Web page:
With today’s economic turmoil, it’s no wonder that people can’t get to sleep.
A report released by ComPsych Corporation, a provider of corporate employee assistance programs, found that 92 percent of the 1,137 workers polled in October are losing sleep because they are worrying about their finances.
High levels of stress are a significant cause of sleep disruption. At night, with no distractions, worries tend to spiral out of control. As you become increasingly anxious, catastrophizing in the dark, you lie awake. You breathe more quickly, tense your muscles and know you will have a terrible night. Following that, you will have a terrible day.
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Sleep is tremendously important, affecting both physical and mental health. Lack of deep, restorative sleep can lead to mood alterations, depression, hunger and fatigue. A lack of concentration means work performance suffers. Irritability means relationships suffer. It’s no wonder that sleep deprivation is used as a means of torture.
So if you are facing disturbed sleep in these tumultuous times, what can you do?
First, rule out side effects from any new medications. If you have begun taking something new and are having trouble sleeping, the medication is the first potential culprit.
I don’t advocate taking sleeping pills for sleep problems that are likely temporary and situational. Unfortunately what happens to many people is a stressful situation causes you to have trouble sleeping for a few nights and then you become panicked about not being able to sleep. This vicious cycle can end with many more nights of no sleep, which is why it’s important to take steps right away to correct the situation. First, make sure you practice good sleep hygiene.
Reserve your bed for sleep and sex.
Don’t read unsettling news reports or watch the TV news in bed. You will only increase your level of agitation.
Eliminate energetic activity a few hours before bedtime.
Don’t jog or exercise before bed. Don’t party, pore over bills or discuss the slumping economy. Instead, try to relax. Watch something mindless or funny on TV, listen to music you like, eat some comfort food to help you wind down.
Avoid alcohol before bed.
Sure, sometimes it knocks you out. But it also messes up your sleep architecture. You will wake in the night and fail to sink into the deeper, more restorative, stages of sleep.
Don’t eat a heavy meal before bed.
This will cause some amount of gastrointestinal distress, which will keep you uncomfortably awake.
Think relaxing thoughts.
If your mind is racing with worry, be prepared with a list of relaxing things to think about. This can be visual imagery or a relaxing memory. Conjure how things looked, smelled, tasted, felt on your skin. You can also try a special sound pillow that lets you listen to relaxing music or nature sounds while in bed.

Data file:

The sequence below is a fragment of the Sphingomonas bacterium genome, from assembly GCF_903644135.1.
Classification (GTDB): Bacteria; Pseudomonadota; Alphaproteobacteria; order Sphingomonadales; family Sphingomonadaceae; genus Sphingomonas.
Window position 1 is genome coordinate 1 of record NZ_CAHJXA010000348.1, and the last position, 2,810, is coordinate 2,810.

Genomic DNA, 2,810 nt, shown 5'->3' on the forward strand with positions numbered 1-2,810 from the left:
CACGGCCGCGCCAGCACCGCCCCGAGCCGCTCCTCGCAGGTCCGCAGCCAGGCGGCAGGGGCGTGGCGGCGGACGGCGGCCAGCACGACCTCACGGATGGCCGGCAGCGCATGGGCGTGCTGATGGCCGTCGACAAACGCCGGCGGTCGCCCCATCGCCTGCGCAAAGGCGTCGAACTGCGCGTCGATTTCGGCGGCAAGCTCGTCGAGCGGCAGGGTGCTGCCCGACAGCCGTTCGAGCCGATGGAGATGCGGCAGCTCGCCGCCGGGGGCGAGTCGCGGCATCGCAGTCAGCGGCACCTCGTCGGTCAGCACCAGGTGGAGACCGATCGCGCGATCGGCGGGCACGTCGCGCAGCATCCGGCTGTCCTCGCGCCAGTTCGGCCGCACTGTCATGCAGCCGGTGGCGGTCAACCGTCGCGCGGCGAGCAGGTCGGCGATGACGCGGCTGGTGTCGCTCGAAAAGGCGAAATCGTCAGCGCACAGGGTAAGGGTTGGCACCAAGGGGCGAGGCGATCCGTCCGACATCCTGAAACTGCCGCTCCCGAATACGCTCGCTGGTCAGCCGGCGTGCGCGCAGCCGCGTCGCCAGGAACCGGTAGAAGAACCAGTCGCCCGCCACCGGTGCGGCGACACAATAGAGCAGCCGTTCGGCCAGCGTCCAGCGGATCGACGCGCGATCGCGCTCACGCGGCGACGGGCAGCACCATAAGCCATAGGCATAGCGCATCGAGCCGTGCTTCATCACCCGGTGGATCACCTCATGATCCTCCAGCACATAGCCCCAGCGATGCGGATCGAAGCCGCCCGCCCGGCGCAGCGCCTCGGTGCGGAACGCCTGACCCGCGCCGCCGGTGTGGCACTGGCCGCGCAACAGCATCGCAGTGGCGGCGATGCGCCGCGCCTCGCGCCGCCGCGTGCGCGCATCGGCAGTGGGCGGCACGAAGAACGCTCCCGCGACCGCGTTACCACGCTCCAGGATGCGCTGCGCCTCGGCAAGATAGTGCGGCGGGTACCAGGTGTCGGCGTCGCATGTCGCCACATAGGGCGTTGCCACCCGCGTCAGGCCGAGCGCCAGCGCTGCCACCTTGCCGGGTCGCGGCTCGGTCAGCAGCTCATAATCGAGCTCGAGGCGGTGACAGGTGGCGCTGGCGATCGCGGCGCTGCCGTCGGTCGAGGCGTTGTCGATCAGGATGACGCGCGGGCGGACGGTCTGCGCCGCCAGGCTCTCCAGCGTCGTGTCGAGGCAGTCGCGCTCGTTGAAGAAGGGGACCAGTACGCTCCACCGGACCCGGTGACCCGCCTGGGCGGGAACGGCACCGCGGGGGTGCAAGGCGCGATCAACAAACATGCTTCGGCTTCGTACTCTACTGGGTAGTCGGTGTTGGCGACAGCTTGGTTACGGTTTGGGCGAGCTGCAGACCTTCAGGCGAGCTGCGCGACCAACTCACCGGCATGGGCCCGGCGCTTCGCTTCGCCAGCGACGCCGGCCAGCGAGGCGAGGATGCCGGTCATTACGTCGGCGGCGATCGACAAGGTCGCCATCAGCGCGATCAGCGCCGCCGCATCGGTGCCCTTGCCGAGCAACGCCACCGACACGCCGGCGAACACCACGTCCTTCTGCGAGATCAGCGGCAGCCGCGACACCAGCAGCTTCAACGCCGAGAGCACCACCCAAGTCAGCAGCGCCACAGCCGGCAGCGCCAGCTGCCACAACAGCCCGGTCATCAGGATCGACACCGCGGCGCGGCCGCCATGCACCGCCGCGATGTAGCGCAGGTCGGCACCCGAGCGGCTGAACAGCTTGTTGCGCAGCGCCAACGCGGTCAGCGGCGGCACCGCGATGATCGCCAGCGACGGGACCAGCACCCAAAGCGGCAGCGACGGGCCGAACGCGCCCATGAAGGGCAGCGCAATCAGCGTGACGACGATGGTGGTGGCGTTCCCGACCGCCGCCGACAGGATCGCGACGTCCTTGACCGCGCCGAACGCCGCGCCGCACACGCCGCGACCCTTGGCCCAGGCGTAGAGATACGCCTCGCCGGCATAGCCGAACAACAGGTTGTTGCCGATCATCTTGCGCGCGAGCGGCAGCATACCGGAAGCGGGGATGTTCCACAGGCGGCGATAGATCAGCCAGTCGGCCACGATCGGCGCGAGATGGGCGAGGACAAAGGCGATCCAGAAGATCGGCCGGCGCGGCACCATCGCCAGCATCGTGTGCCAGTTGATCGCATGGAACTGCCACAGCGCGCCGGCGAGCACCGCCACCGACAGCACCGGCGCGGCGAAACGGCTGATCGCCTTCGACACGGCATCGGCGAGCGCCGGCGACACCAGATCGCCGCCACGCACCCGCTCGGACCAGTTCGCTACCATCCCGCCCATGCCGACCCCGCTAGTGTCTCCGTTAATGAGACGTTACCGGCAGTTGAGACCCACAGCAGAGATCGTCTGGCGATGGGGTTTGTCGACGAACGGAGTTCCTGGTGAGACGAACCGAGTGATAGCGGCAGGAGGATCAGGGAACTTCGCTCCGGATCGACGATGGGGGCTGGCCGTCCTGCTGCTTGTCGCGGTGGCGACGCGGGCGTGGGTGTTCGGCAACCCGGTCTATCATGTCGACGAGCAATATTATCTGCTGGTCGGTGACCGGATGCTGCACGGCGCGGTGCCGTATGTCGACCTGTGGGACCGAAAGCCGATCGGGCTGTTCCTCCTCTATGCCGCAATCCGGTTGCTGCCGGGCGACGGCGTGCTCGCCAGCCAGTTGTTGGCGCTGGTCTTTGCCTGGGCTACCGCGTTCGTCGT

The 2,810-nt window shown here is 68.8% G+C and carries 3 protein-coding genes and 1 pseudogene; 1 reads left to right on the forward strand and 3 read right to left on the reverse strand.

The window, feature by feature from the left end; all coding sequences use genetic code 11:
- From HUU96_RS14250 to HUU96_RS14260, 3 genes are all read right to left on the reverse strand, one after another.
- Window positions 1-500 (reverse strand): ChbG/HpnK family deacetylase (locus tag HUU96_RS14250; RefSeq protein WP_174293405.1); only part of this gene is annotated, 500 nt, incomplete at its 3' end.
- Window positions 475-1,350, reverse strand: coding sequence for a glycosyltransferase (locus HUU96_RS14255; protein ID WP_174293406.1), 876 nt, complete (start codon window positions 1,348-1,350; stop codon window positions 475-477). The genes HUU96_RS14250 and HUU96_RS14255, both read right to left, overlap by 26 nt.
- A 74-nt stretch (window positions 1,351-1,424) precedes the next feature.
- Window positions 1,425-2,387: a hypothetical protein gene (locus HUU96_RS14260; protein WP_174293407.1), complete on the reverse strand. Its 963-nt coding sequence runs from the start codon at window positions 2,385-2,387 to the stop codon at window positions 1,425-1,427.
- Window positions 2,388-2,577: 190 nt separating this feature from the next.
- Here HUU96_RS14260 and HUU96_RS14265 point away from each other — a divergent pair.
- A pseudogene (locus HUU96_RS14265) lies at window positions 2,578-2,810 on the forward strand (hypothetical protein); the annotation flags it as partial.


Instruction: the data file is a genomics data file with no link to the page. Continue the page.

Relax your muscles.
Starting at your toes and moving upward, squeeze and release individual muscle groups. Breathe deeply and slowly from your abdomen. Inhale and exhale to a count of four. Put your hand on your belly, which should be rising and falling as you breathe.
Formulate a plan about what you will do tomorrow.
Before bed, remind yourself you did everything you could. Worrying won’t change anything.
If you really must break the no-sleep cycle, consider an antihistamine for one to three days before bed. These are not sleep agents, but do have somnolence as a side effect. These medications will work for only a few days, but can help get you back on track so that you can stop worrying about being not sleeping on top of everything else.
If sleeplessness is accompanied by palpitations, shortness of breath, sweating or nausea, you might have an anxiety disorder. If your sleep problem persists for more than two weeks, or is accompanied by feelings of hopelessness, helplessness, worthlessness or despair, you could be suffering from major depression. In both cases, you should be evaluated by a psychiatrist.
Dr. Gail Saltz is a psychiatrist with New York Presbyterian Hospital and a regular contributor to TODAY. Her latest book is “Anatomy of a Secret Life: The Psychology of Living a Lie.” She is also the author of “Amazing You! Getting Smart About Your Private Parts,” which helps parents deal with preschoolers’ questions about sex and reproduction. Her first book, “Becoming Real: Overcoming the Stories We Tell Ourselves That Hold Us Back,” was published in 2004 by Riverhead Books. It is now available in a paperback version. For more information, you can visit her Web site, www.drgailsaltz.com.